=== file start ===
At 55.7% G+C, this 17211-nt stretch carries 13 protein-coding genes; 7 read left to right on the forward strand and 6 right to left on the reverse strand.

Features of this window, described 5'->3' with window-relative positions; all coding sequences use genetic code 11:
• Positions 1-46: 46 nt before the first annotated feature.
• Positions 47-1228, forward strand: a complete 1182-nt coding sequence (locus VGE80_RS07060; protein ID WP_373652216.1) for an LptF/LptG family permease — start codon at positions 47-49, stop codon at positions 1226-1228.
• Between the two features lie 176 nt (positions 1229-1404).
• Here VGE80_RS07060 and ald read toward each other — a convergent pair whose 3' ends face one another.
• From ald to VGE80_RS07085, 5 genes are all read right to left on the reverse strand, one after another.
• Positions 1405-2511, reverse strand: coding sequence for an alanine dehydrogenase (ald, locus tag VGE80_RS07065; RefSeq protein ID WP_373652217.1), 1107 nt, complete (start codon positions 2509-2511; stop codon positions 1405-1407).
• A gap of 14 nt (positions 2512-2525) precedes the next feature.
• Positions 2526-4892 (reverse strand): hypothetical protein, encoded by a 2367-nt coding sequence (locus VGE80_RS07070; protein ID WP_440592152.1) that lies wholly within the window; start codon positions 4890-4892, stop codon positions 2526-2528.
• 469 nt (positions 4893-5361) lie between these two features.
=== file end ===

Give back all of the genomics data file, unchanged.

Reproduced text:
At 55.7% G+C, this 17211-nt stretch carries 13 protein-coding genes; 7 read left to right on the forward strand and 6 right to left on the reverse strand.

Features of this window, described 5'->3' with window-relative positions; all coding sequences use genetic code 11:
• Positions 1-46: 46 nt before the first annotated feature.
• Positions 47-1228, forward strand: a complete 1182-nt coding sequence (locus VGE80_RS07060; protein ID WP_373652216.1) for an LptF/LptG family permease — start codon at positions 47-49, stop codon at positions 1226-1228.
• Between the two features lie 176 nt (positions 1229-1404).
• Here VGE80_RS07060 and ald read toward each other — a convergent pair whose 3' ends face one another.
• From ald to VGE80_RS07085, 5 genes are all read right to left on the reverse strand, one after another.
• Positions 1405-2511, reverse strand: coding sequence for an alanine dehydrogenase (ald, locus tag VGE80_RS07065; RefSeq protein ID WP_373652217.1), 1107 nt, complete (start codon positions 2509-2511; stop codon positions 1405-1407).
• A gap of 14 nt (positions 2512-2525) precedes the next feature.
• Positions 2526-4892 (reverse strand): hypothetical protein, encoded by a 2367-nt coding sequence (locus VGE80_RS07070; protein ID WP_440592152.1) that lies wholly within the window; start codon positions 4890-4892, stop codon positions 2526-2528.
• 469 nt (positions 4893-5361) lie between these two features.